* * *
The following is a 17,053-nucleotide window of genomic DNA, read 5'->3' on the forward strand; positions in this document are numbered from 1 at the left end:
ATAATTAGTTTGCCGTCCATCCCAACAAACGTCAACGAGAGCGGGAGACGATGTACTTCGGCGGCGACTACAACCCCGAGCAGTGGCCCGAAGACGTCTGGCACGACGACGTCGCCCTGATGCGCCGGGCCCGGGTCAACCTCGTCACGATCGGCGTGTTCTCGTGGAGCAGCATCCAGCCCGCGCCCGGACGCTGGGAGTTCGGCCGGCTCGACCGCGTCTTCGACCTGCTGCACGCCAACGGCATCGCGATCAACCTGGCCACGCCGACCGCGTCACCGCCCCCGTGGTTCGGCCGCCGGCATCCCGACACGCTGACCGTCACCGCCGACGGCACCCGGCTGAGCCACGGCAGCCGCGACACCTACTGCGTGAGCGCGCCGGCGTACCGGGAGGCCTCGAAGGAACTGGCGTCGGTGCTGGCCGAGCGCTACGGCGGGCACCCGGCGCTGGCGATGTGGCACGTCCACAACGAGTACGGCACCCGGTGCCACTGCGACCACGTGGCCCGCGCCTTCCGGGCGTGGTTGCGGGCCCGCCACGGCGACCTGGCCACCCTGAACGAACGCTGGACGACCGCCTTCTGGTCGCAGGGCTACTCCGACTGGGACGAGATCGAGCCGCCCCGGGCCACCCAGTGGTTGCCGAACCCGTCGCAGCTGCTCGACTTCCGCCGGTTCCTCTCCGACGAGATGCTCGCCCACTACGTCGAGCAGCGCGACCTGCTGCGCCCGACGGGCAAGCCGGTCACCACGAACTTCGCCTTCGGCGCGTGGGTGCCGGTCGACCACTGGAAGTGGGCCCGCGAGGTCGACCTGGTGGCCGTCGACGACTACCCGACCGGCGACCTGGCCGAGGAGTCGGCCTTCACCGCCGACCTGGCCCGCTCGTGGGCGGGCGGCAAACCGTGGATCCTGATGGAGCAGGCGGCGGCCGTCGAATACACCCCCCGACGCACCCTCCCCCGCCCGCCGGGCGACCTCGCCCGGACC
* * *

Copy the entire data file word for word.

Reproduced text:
The following is a 17,053-nucleotide window of genomic DNA, read 5'->3' on the forward strand; positions in this document are numbered from 1 at the left end:
ATAATTAGTTTGCCGTCCATCCCAACAAACGTCAACGAGAGCGGGAGACGATGTACTTCGGCGGCGACTACAACCCCGAGCAGTGGCCCGAAGACGTCTGGCACGACGACGTCGCCCTGATGCGCCGGGCCCGGGTCAACCTCGTCACGATCGGCGTGTTCTCGTGGAGCAGCATCCAGCCCGCGCCCGGACGCTGGGAGTTCGGCCGGCTCGACCGCGTCTTCGACCTGCTGCACGCCAACGGCATCGCGATCAACCTGGCCACGCCGACCGCGTCACCGCCCCCGTGGTTCGGCCGCCGGCATCCCGACACGCTGACCGTCACCGCCGACGGCACCCGGCTGAGCCACGGCAGCCGCGACACCTACTGCGTGAGCGCGCCGGCGTACCGGGAGGCCTCGAAGGAACTGGCGTCGGTGCTGGCCGAGCGCTACGGCGGGCACCCGGCGCTGGCGATGTGGCACGTCCACAACGAGTACGGCACCCGGTGCCACTGCGACCACGTGGCCCGCGCCTTCCGGGCGTGGTTGCGGGCCCGCCACGGCGACCTGGCCACCCTGAACGAACGCTGGACGACCGCCTTCTGGTCGCAGGGCTACTCCGACTGGGACGAGATCGAGCCGCCCCGGGCCACCCAGTGGTTGCCGAACCCGTCGCAGCTGCTCGACTTCCGCCGGTTCCTCTCCGACGAGATGCTCGCCCACTACGTCGAGCAGCGCGACCTGCTGCGCCCGACGGGCAAGCCGGTCACCACGAACTTCGCCTTCGGCGCGTGGGTGCCGGTCGACCACTGGAAGTGGGCCCGCGAGGTCGACCTGGTGGCCGTCGACGACTACCCGACCGGCGACCTGGCCGAGGAGTCGGCCTTCACCGCCGACCTGGCCCGCTCGTGGGCGGGCGGCAAACCGTGGATCCTGATGGAGCAGGCGGCGGCCGTCGAATACACCCCCCGACGCACCCTCCCCCGCCCGCCGGGCGACCTCGCCCGGACC